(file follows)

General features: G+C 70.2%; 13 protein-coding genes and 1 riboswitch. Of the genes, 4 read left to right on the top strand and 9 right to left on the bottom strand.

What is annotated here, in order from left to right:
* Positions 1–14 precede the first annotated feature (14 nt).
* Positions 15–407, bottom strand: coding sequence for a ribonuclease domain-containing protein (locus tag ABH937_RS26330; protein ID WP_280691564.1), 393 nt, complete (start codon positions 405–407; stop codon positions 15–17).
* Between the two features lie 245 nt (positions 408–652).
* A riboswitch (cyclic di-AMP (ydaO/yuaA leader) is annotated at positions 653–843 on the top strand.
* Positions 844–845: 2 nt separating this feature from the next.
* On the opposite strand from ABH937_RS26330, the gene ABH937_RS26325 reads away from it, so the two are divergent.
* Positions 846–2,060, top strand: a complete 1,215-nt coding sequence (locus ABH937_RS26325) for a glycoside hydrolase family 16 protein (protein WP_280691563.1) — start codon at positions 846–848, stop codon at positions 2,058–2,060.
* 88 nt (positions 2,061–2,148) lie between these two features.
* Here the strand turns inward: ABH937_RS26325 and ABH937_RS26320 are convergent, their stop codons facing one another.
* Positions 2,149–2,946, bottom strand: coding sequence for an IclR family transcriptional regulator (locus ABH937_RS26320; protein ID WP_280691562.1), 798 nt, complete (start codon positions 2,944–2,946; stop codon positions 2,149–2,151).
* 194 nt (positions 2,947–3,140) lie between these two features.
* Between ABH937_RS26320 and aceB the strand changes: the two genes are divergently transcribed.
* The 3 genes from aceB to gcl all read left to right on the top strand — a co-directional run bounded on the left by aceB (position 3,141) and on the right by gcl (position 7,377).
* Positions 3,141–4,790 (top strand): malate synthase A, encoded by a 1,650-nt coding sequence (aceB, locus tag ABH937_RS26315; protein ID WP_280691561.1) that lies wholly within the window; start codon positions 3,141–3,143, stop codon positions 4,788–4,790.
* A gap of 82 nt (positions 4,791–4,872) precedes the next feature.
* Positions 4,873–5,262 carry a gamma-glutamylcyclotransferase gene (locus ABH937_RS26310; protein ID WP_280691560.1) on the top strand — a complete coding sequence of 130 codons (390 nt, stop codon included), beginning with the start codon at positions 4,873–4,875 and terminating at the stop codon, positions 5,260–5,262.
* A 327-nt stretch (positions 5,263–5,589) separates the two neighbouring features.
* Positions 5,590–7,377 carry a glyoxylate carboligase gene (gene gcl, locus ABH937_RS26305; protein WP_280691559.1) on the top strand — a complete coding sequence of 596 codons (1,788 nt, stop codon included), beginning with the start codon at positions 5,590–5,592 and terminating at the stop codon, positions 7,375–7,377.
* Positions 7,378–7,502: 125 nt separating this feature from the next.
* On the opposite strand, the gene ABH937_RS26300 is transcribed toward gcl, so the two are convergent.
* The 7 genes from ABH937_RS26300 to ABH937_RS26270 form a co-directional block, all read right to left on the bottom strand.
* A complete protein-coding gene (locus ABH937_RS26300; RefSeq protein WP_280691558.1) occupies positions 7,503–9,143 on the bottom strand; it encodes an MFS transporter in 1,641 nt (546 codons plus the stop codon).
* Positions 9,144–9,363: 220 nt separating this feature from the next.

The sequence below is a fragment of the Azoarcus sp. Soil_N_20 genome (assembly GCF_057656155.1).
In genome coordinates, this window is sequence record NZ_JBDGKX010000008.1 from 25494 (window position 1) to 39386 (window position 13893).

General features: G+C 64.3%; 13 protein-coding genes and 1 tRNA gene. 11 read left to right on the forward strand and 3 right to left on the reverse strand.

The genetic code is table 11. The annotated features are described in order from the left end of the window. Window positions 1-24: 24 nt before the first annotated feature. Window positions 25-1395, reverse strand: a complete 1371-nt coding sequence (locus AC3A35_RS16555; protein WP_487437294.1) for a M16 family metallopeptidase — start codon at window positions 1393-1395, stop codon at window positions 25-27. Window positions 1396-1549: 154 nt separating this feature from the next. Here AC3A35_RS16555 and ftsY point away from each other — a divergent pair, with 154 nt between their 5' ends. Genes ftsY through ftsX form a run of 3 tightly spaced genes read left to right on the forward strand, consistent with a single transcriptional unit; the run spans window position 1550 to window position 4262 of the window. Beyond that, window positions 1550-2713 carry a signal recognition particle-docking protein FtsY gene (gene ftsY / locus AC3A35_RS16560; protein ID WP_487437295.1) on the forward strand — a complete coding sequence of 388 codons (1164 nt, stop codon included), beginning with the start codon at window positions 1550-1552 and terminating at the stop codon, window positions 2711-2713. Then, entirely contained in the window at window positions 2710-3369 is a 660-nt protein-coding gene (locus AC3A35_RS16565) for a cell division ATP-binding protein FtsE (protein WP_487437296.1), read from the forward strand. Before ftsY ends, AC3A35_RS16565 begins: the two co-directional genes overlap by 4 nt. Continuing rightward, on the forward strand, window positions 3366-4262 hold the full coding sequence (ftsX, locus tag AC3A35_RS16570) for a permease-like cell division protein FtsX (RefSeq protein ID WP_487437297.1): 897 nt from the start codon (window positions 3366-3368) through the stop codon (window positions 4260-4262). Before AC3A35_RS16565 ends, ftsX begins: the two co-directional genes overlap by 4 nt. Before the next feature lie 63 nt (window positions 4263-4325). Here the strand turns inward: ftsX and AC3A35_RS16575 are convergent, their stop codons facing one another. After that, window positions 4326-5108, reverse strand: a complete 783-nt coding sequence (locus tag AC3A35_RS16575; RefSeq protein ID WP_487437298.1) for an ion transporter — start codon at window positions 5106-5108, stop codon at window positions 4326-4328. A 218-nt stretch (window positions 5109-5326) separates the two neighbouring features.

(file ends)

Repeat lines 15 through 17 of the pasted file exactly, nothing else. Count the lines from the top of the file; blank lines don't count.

* The 3 genes from aceB to gcl all read left to right on the top strand — a co-directional run bounded on the left by aceB (position 3,141) and on the right by gcl (position 7,377).
* Positions 3,141–4,790 (top strand): malate synthase A, encoded by a 1,650-nt coding sequence (aceB, locus tag ABH937_RS26315; protein ID WP_280691561.1) that lies wholly within the window; start codon positions 3,141–3,143, stop codon positions 4,788–4,790.
* A gap of 82 nt (positions 4,791–4,872) precedes the next feature.